Long-term effects of hearing impairment for word processing and speech recognition in noise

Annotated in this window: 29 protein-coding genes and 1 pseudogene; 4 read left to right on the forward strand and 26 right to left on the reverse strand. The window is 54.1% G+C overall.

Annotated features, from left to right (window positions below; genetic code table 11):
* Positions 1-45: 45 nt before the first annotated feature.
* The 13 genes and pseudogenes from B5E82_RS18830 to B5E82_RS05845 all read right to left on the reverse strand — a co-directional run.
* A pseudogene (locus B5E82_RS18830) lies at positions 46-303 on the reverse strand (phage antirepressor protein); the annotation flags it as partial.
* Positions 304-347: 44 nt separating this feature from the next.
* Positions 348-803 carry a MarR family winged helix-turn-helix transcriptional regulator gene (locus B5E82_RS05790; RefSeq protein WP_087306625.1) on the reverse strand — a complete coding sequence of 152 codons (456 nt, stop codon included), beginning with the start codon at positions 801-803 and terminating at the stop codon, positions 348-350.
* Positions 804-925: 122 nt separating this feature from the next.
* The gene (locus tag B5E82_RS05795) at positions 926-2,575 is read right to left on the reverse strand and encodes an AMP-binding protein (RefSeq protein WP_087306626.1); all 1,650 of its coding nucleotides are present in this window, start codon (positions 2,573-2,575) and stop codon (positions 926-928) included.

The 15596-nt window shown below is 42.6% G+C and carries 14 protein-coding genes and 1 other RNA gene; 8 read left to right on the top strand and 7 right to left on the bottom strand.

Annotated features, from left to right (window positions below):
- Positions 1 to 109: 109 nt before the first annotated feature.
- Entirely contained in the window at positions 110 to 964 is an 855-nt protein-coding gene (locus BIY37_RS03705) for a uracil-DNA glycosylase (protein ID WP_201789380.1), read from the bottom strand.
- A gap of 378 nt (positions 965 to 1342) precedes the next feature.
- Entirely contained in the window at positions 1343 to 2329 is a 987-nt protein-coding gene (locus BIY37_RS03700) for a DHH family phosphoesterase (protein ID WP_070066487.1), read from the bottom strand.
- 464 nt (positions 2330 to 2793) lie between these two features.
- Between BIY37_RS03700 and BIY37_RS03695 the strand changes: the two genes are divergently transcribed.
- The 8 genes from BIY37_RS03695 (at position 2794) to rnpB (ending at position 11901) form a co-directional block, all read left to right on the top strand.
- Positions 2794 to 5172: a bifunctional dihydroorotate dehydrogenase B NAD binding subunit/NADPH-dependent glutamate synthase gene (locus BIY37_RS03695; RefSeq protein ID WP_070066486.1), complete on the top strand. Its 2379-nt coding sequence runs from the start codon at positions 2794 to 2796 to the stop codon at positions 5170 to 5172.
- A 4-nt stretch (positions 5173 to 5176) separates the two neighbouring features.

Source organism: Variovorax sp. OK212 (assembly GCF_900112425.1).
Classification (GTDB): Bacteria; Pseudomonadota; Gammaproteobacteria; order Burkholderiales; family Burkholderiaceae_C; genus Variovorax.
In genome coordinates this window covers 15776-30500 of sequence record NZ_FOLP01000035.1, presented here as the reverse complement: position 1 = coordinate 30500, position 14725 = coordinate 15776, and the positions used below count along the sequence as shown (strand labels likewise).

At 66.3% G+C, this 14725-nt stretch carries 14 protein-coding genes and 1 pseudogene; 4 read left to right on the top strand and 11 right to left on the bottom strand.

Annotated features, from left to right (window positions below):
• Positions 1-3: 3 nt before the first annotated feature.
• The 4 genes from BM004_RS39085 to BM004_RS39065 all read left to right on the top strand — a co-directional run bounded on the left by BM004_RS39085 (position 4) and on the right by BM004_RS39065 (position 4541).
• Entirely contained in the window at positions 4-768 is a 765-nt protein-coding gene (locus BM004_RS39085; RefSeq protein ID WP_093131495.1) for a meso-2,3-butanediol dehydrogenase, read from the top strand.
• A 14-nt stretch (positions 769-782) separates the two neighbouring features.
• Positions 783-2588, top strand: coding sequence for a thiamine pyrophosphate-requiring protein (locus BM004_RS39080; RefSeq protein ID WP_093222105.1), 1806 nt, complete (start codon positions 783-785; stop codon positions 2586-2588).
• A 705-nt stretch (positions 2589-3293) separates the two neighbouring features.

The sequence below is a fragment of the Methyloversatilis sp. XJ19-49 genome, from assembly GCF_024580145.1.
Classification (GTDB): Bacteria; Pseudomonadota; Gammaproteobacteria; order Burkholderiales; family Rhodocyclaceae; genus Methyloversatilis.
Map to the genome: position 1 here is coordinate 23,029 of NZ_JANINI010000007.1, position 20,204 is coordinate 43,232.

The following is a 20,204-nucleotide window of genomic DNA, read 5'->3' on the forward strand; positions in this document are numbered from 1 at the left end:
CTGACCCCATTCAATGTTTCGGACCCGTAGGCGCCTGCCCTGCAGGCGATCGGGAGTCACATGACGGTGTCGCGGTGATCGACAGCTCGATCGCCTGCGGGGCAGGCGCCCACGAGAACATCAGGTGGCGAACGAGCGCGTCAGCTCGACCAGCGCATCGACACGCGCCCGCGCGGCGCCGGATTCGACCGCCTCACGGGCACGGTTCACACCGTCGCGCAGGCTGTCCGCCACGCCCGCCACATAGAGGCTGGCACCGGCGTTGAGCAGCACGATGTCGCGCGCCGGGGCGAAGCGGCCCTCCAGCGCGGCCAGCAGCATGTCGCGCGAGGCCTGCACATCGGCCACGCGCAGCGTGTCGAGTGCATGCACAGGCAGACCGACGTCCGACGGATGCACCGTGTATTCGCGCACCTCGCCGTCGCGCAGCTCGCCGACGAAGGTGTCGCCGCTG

Speech recognition in noise has been proposed to correlate with a listeners’ vocabulary size (McAuliffe et al., 2013; Benard et al., 2014). One reason for such a relation is that a larger lexicon requires a more detailed representation in the mental lexicon to successfully distinguish phonological neighbors. Some researchers (Arlinger, 2003; Classon et al., 2013) have suggested untreated long-term hearing loss to lead to cue deprivation that may render detailed lexical information (e.g., phonetic details) less reliable. Carroll et al. (submitted) showed age effects of lexical access times and speech recognition scores in younger versus older listeners with normal hearing. Measures of vocabulary size and working memory did not show group effects. Effective lexical access time was associated with speech recognition scores. Lexical access time depends on the size of the mental lexicon and the relative efficiency with which a lexical candidate is found when boundaries between phonological neighbors become less distinct due to phonetic blurring caused by impaired hearing. We therefore asked whether hearing impaired listeners show long-term effects regarding the mental lexicon that relate to speech perception in noise. We tested 22 older listeners with normal hearing (60-78 yrs.) and 20 older listeners with mild-to-moderate hearing loss (60-80 yrs.). We measured speech recognition thresholds (SRT) in noise correct using a German everyday sentence test with adaptive procedure to establish the individual SNRs yielding 50% and 80% correct recall. Speech was presented with NAL-R and without amplification. Both groups also completed a small battery of selected individual differences measures with a focus on the mental lexicon. Data collection of hearing impaired listeners is ongoing. First data show strong differences of about 4 dB SNR in speech recognition scores without amplification. With NAL-R amplification, SRTs yielding 50% correct were comparable, with only 1 dB difference, but SRTs yielding 80% correct still showed a 3 dB benefit for the group with normal hearing. Whereas measures of vocabulary size were comparable between groups, working memory showed a small disadvantage for hearing impaired listeners. Hearing impairment was also associated with much longer lexical access times. The combination of slow lexical access, comparable vocabulary size and somewhat lower verbal working memory is expected to contribute to relatively poorer speech recognition scores.